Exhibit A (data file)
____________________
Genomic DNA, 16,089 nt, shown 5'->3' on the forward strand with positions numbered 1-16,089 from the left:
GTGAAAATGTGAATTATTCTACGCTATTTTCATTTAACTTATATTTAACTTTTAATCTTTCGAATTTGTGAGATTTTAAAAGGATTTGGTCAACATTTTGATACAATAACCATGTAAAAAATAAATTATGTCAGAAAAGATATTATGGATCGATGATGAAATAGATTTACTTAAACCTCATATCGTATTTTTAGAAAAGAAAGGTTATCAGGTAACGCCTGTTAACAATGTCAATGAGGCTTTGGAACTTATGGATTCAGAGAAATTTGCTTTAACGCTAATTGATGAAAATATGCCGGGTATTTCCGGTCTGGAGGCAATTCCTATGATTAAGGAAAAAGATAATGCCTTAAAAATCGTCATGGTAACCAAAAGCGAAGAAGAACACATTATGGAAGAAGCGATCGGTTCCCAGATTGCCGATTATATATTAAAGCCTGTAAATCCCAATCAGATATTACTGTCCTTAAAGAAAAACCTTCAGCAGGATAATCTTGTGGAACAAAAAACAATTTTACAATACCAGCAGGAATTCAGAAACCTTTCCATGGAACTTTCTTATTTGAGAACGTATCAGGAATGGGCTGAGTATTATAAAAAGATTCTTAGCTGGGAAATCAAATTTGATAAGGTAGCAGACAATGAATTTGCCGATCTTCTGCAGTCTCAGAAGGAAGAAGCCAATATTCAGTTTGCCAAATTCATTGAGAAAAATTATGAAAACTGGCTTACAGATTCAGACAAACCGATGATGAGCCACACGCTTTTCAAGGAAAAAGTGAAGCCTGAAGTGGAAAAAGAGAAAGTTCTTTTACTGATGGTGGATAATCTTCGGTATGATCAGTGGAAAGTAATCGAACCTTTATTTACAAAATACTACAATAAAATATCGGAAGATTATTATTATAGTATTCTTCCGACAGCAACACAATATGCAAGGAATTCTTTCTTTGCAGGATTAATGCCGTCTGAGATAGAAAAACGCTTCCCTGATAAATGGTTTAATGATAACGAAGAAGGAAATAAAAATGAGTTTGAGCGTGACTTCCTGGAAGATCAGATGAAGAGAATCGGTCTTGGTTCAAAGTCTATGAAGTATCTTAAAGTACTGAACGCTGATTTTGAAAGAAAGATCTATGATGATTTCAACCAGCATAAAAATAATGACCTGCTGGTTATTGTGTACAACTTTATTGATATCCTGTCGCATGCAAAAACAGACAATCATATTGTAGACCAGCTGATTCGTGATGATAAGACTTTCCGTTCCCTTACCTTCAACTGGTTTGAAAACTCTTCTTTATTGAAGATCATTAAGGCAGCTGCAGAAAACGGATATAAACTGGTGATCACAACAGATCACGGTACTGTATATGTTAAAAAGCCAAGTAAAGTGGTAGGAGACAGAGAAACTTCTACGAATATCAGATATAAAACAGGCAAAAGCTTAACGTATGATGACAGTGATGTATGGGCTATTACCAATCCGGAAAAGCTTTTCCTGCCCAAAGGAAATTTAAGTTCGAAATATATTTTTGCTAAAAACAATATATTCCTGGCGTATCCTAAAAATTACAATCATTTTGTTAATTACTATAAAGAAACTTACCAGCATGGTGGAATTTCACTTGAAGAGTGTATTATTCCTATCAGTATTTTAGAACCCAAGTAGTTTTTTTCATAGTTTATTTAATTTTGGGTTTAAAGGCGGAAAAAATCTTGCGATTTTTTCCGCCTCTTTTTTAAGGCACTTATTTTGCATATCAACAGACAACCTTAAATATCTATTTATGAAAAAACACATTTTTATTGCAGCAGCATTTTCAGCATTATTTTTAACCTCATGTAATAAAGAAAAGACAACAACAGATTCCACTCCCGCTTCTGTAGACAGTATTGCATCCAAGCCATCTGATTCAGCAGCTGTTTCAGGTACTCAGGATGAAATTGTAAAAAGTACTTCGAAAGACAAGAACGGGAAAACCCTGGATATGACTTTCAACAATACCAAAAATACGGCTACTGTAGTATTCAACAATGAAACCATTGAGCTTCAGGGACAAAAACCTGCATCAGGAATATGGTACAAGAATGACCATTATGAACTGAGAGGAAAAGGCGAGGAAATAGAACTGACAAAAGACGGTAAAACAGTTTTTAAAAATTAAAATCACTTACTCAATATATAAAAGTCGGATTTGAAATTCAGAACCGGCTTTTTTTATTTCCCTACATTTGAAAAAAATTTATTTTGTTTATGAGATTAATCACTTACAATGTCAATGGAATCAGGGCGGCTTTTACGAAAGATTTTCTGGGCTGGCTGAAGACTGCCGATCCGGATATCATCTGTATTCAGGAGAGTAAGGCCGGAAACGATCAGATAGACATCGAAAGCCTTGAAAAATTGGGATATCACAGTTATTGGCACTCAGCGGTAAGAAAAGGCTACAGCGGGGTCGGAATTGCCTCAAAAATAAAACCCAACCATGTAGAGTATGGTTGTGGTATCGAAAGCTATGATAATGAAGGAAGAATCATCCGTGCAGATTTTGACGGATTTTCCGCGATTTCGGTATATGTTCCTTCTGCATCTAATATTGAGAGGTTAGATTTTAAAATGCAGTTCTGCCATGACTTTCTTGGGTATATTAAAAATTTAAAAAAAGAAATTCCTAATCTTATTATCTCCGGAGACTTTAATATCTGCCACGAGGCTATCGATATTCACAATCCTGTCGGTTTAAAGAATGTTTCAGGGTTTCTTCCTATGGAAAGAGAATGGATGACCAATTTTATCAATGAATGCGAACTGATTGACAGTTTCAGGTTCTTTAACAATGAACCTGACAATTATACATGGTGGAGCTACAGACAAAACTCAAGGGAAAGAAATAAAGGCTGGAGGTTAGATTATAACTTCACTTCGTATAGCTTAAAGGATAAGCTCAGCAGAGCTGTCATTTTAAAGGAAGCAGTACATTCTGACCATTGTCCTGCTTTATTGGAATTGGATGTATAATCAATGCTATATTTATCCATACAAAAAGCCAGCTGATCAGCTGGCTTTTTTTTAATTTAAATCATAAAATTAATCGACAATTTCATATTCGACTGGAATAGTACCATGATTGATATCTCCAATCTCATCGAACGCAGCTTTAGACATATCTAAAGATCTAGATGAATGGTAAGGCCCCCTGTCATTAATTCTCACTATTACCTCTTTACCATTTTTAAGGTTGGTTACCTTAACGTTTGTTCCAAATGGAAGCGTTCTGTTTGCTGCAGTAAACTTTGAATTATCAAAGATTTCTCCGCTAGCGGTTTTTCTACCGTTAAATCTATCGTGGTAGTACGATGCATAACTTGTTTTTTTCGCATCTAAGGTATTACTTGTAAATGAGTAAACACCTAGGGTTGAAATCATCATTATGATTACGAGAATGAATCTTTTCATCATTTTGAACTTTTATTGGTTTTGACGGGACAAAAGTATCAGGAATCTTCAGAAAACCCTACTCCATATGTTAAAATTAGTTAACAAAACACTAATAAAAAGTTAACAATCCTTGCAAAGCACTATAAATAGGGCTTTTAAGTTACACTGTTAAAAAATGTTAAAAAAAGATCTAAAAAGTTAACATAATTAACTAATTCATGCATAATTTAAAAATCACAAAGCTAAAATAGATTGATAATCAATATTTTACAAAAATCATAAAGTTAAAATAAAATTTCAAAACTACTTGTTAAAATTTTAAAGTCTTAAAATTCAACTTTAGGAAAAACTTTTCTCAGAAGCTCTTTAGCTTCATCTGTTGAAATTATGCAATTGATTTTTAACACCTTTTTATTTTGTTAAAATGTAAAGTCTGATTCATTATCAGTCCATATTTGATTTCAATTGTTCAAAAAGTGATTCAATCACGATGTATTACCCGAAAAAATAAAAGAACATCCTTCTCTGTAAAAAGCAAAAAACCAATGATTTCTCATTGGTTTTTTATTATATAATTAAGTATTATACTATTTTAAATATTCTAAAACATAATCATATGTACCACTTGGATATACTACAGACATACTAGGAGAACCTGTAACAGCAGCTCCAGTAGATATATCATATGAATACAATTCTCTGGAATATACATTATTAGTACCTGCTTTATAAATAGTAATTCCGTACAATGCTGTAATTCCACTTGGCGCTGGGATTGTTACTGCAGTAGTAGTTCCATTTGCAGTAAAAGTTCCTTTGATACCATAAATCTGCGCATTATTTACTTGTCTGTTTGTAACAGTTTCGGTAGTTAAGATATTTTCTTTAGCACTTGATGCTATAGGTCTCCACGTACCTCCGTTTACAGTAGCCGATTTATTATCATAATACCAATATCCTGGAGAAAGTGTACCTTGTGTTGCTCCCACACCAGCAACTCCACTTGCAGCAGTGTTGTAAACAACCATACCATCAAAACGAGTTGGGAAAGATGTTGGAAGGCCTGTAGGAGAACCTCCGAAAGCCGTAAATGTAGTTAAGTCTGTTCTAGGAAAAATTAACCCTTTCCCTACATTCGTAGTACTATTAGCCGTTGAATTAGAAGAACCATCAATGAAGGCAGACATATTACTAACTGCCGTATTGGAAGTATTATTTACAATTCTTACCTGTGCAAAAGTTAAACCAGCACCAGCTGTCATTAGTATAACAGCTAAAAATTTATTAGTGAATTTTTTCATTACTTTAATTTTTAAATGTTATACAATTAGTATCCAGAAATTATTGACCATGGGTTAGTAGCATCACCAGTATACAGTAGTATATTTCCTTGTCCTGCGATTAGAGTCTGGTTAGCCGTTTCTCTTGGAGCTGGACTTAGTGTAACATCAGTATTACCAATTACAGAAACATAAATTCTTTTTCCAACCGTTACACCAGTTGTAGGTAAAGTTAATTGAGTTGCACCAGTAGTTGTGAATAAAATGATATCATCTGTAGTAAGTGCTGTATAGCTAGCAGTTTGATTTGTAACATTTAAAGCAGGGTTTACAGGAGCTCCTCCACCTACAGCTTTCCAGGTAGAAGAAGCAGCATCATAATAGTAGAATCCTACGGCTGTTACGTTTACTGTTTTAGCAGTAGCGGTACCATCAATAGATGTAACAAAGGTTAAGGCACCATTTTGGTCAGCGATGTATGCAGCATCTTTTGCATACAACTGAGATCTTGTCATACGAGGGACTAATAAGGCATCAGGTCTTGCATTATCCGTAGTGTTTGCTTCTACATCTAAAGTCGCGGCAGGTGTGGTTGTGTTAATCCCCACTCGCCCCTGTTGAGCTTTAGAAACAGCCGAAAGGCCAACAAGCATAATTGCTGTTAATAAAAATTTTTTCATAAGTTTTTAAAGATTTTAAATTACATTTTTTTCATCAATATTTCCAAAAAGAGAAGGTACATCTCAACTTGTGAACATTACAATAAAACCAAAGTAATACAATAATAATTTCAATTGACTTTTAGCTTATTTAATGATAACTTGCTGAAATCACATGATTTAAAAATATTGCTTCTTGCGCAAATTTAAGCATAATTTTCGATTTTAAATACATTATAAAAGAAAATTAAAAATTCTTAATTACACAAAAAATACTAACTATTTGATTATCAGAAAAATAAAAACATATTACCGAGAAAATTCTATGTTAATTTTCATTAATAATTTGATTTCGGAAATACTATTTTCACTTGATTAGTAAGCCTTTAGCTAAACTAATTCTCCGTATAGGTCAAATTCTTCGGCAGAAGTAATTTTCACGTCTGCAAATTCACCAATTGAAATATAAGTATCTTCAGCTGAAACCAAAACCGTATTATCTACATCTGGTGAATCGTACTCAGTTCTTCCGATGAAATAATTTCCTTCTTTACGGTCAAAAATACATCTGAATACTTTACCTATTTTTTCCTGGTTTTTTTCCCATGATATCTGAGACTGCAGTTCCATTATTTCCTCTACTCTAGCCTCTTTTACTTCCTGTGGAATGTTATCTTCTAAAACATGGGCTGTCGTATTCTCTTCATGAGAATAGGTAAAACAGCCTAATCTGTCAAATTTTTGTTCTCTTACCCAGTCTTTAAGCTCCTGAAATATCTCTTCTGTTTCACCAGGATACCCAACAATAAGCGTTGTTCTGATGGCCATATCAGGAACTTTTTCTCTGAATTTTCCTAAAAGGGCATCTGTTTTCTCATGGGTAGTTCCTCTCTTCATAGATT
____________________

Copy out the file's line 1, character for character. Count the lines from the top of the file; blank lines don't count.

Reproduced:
Genomic DNA, 16,089 nt, shown 5'->3' on the forward strand with positions numbered 1-16,089 from the left: